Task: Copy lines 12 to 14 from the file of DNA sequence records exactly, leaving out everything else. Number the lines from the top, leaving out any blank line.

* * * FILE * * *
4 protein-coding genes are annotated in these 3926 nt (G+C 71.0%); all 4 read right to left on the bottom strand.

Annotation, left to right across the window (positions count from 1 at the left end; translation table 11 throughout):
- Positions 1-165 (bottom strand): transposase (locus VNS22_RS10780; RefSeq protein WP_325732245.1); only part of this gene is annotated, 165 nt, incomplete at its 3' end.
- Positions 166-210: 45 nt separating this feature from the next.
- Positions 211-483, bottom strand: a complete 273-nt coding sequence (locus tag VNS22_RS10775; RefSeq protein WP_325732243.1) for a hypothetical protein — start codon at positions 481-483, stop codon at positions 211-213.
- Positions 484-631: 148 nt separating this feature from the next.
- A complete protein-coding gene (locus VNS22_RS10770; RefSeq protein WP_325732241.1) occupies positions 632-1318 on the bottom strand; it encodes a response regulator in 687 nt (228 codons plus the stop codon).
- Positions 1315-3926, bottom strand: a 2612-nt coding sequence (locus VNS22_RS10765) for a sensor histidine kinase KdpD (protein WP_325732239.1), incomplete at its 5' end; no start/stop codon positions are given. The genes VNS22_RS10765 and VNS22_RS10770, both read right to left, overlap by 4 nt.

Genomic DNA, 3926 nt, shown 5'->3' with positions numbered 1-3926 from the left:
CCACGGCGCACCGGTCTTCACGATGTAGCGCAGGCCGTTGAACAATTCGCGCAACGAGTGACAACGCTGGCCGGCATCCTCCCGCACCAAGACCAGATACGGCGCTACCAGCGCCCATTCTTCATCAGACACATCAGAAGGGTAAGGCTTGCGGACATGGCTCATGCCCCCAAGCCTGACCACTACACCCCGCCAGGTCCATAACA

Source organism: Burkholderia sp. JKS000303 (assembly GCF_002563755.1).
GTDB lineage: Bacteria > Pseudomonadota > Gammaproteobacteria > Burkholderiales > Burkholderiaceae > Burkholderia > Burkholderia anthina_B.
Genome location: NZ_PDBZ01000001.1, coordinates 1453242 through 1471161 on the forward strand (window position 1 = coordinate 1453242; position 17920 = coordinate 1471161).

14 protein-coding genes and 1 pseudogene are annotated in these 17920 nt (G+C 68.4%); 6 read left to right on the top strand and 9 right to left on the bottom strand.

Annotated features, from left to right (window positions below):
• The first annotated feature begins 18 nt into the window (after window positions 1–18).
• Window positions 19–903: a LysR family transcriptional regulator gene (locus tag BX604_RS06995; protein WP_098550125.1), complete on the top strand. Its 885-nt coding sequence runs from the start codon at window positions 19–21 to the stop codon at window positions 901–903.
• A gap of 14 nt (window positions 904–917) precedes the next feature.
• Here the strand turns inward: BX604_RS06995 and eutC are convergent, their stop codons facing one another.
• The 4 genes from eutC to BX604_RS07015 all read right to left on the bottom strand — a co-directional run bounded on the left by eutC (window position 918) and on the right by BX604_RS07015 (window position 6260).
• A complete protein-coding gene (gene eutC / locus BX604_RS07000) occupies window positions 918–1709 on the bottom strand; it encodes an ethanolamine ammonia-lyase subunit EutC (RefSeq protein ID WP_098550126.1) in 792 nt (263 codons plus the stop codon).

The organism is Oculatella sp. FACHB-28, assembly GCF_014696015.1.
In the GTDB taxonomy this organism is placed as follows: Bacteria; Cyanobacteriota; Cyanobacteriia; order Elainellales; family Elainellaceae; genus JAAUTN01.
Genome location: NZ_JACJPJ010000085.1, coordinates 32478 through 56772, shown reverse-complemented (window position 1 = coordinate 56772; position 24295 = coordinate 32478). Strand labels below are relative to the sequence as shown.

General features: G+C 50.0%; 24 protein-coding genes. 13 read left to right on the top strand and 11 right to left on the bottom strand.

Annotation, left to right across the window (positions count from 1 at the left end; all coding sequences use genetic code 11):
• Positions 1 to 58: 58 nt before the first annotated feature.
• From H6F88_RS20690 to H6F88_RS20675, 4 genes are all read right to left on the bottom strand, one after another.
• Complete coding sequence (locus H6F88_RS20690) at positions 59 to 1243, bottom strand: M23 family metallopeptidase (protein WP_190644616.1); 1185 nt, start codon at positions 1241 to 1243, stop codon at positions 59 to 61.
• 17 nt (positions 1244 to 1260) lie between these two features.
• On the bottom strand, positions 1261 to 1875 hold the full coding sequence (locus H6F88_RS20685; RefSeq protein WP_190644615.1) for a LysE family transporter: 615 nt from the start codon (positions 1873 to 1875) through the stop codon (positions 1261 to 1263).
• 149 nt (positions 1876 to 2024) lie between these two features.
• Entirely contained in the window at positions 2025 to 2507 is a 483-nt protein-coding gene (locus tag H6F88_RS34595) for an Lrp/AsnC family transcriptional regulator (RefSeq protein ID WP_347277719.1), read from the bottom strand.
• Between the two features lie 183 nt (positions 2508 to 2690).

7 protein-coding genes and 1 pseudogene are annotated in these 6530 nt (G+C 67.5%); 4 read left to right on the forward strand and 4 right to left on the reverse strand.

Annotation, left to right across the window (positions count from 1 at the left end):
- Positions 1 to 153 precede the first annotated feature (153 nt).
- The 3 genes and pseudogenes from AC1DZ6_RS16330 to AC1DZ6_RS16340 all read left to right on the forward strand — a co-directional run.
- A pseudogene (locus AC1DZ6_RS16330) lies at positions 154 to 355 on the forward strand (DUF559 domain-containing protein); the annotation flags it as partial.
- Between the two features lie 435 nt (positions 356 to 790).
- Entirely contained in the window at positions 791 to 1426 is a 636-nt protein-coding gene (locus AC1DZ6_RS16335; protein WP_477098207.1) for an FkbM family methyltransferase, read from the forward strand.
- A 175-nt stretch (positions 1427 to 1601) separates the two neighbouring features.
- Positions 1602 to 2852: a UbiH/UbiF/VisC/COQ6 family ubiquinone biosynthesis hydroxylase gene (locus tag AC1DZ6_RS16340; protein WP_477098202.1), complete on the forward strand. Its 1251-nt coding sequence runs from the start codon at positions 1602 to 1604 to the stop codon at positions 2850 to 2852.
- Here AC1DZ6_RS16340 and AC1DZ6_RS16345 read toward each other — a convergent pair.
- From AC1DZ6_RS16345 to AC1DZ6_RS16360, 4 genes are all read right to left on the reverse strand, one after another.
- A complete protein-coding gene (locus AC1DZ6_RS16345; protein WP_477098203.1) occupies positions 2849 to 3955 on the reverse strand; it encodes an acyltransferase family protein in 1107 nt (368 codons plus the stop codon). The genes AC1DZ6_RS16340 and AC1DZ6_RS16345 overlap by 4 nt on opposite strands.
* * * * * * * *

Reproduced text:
GTDB lineage: Bacteria > Pseudomonadota > Gammaproteobacteria > Burkholderiales > Burkholderiaceae > Burkholderia > Burkholderia anthina_B.
Genome location: NZ_PDBZ01000001.1, coordinates 1453242 through 1471161 on the forward strand (window position 1 = coordinate 1453242; position 17920 = coordinate 1471161).

14 protein-coding genes and 1 pseudogene are annotated in these 17920 nt (G+C 68.4%); 6 read left to right on the top strand and 9 right to left on the bottom strand.